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Lapis Lazuli – Ancient Gemstone of Blue Beauty

Lyle Sopel -

Dear Collector Friend,

 

One of the second gemstones I started working on when I expanded my repertoire with jade was lapis lazuli. I have been entranced by its piercing blue presence ever since. From the 1980’s onwards, it has become more and more rare to find the purest colours of lapis, yet my passion for this gem continues to strengthen. Somehow, quite magically and at seemingly opportune times, I tend to come across rough lapis pieces that are perfect for sculpting. Once you take a look at the history of this gemstone you will see how mesmerizing this precious material is….

 

Lapis lazuli has been linked to humans for more than 6,500 years, spanning the ancient civilizations of Mesopotamia, Egypt, China, Greece, and Rome. The stone was and continues to be valued for its stunning deep azure colour, in a very similar way to how other blue gemstones, like sapphire and turquoise, have been treasured throughout time.

 

Lapis cup with gold mountings, from Florence, circa 1600. Credit: Ashmolean Museum, Oxford

Lapis cup with gold mountings, from Florence, circa 1600. Credit: Ashmolean Museum, Oxford

 

Lapis Lazuli is mined in the mountains of Afghanistan, which rise as high as 17,000 feet, boasting a challenging landscape with little vegetation. Humans make the trek into this dauting landscape seeking one treasure only: lapis lazuli. Afghanistan has been producing lapis lazuli as far back as 700 B.C., making it the world’s oldest known commercial gemstone source. In modern times, lapis lazuli can also be been found and mined in both Russia and Chile.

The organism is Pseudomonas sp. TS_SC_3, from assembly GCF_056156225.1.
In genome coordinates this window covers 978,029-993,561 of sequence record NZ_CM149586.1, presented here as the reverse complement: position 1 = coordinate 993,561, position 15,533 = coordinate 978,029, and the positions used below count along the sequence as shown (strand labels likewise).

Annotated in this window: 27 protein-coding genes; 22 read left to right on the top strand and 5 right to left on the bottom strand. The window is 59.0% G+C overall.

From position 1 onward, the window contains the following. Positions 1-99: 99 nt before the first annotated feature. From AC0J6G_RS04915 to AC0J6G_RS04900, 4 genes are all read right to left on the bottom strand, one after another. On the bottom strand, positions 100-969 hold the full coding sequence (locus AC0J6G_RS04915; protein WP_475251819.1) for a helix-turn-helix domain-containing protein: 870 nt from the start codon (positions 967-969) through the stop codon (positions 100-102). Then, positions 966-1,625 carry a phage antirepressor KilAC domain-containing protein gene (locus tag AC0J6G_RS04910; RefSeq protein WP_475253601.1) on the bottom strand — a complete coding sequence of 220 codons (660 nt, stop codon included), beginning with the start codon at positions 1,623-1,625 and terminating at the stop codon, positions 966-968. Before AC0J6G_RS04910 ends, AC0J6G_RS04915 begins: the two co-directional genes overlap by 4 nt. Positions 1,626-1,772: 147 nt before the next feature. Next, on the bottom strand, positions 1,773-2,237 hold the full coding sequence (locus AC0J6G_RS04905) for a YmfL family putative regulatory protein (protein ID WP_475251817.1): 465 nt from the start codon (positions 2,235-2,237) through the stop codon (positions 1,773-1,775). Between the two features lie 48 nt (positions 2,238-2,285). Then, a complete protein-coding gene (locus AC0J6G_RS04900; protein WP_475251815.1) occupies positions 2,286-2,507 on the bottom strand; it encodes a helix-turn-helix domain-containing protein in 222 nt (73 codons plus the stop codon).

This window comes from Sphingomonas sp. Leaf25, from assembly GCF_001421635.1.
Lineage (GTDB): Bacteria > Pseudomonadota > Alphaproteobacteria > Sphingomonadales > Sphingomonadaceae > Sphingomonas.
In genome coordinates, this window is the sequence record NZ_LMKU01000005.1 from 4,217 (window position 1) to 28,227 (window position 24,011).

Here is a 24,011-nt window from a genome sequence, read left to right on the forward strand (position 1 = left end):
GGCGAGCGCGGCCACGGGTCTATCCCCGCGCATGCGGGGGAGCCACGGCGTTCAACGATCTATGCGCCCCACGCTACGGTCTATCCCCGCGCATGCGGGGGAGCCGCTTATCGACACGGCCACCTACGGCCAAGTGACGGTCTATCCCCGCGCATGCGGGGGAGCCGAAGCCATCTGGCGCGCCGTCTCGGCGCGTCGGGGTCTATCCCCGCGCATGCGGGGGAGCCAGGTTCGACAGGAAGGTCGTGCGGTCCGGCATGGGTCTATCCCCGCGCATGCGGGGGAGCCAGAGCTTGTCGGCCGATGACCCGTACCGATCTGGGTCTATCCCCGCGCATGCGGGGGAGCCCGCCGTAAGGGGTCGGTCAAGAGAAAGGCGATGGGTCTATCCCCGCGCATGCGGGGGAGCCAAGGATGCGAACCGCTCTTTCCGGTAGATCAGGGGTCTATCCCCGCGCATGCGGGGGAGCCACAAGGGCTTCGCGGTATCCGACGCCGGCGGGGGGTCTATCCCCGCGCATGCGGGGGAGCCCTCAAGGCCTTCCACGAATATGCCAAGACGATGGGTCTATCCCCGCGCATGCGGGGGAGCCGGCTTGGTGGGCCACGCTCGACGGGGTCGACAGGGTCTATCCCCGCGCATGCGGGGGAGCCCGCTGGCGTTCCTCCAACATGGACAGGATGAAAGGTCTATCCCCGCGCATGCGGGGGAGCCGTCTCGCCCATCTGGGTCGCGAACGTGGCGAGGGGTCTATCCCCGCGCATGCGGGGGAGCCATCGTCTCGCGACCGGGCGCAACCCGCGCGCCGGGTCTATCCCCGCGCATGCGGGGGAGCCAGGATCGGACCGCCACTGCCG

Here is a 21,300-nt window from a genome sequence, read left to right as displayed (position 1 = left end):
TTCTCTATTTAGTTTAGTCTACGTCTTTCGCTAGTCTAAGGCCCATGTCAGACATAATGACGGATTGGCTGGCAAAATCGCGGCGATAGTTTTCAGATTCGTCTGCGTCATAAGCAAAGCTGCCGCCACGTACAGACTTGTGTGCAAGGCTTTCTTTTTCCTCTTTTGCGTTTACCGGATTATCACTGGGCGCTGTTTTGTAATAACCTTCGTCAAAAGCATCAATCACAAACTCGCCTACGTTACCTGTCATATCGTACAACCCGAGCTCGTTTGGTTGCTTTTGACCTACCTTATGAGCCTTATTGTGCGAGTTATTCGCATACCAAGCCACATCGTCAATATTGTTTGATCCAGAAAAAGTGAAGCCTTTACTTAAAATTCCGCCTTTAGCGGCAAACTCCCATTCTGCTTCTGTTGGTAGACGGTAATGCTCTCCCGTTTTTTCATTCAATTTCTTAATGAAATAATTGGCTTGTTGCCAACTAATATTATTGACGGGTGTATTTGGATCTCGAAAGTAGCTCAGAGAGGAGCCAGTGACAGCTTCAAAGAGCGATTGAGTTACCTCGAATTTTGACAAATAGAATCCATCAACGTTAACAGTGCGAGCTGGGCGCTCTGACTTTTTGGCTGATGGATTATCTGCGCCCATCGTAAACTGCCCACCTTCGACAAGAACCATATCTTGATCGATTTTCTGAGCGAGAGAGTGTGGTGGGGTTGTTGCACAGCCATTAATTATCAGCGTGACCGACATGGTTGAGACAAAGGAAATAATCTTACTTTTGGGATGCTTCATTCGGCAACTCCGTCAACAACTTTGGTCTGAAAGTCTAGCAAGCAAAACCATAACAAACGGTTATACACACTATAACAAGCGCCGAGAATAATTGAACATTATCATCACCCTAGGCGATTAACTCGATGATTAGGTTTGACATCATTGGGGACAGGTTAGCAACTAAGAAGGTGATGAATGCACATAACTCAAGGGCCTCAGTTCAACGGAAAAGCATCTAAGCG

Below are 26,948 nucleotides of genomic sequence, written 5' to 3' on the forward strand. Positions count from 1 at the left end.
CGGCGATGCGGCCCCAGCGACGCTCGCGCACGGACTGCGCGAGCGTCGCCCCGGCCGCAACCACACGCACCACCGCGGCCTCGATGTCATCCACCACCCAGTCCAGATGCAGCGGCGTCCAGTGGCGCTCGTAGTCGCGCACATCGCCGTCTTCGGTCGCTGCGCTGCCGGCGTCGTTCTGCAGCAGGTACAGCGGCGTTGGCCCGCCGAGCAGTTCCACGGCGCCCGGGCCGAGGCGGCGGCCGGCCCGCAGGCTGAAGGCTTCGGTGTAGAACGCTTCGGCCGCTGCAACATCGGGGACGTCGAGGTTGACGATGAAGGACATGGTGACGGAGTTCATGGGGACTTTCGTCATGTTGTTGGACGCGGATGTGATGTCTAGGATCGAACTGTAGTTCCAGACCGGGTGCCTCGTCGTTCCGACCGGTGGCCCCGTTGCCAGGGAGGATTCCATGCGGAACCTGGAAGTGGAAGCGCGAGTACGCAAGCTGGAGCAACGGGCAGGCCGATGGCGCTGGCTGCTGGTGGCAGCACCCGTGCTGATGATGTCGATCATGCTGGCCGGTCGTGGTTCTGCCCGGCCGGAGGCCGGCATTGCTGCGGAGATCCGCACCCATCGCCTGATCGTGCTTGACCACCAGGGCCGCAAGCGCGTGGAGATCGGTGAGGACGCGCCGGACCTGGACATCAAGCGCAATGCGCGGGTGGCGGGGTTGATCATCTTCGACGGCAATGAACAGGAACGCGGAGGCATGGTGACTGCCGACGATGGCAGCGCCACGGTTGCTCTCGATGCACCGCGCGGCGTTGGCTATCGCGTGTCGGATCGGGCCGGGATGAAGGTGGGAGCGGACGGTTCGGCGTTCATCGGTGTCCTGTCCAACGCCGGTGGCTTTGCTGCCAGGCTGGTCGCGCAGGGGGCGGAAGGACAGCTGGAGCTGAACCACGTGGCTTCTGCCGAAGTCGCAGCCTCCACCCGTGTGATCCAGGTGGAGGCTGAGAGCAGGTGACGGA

With a Moh’s hardness of 5 to 5.5, lapis lazuli is a relatively sensitive (or soft) stone and is primarily composed of the mineral Lazurite, with secondary minerals of white Calcite and sparkling golden specks of Pyrite. Its formal characteristics aside, I am deeply inspired by lapis lazuli’s enduring role in ancient and contemporary fine and decorative art. Its astonishing colour has been the source of pigments found in the paintings of the Middle Ages, Renaissance, and Baroque eras, while the material itself has been admired by nobility throughout the ages.

 

‘‘Angel With Lute’’ by Melozzo da Forlì. Credit: Vatican Museums, Rome

‘‘Angel With Lute’’ by Melozzo da Forlì. Credit: Vatican Museums, Rome

 

On the topic of colour, a scholar named William Gladstone discovered in 1858 that Homer’s epic, “Odyssey”, had unusual references to colour. Gladstone did further investigation into the poet’s work and found these strange colour descriptions to be consistent, from “green honey” to “wine-red oceans” and “violet sheep”. There was no mention, however, of the colour blue. Gladstone researched other cultures and folklore from around the world and found the same result; no one had even described the sky as blue. He found that blue was the last colour to appear in every language of the world, with the exception of ancient Egypt, the only culture to have a word for blue and, as it happens, the only culture to have produced a blue dye at the time.

 
Now, let me take you back to the Renaissance for a moment, where the Medici family, well known for their support of the fine arts, were also prominent collectors of artworks that featured lapis lazuli, from objets d’arts to inlaid pictures and furniture. Such antiquities were exhibited recently at an exhibition titled “Lapis Lazuli: The Magic of Blue,” curated by  Maria Sframeli, Valentina Conticelli, Riccardo Gennaioli, and Gian Carlo Parodi at the Silver Museum (or Museo degli Argenti ) in Florence in 2015. The images in this blog post are from this wonderful exhibition. I hope you will join me throughout my ongoing sculptural explorations of lapis lazuli.

 

‘‘View of the Port of Livorno’’ (1601-1604), a table top by Cristofano Gaffuri with lapis lazuli

‘‘View of the Port of Livorno’’ (1601-1604), a table top by Cristofano Gaffuri from a design by Jacopo Ligozzi. Credit: Uffizi, Florence

 

 

 

Tilmorrow,
Art, Nature, and Beauty Always,

LYLE

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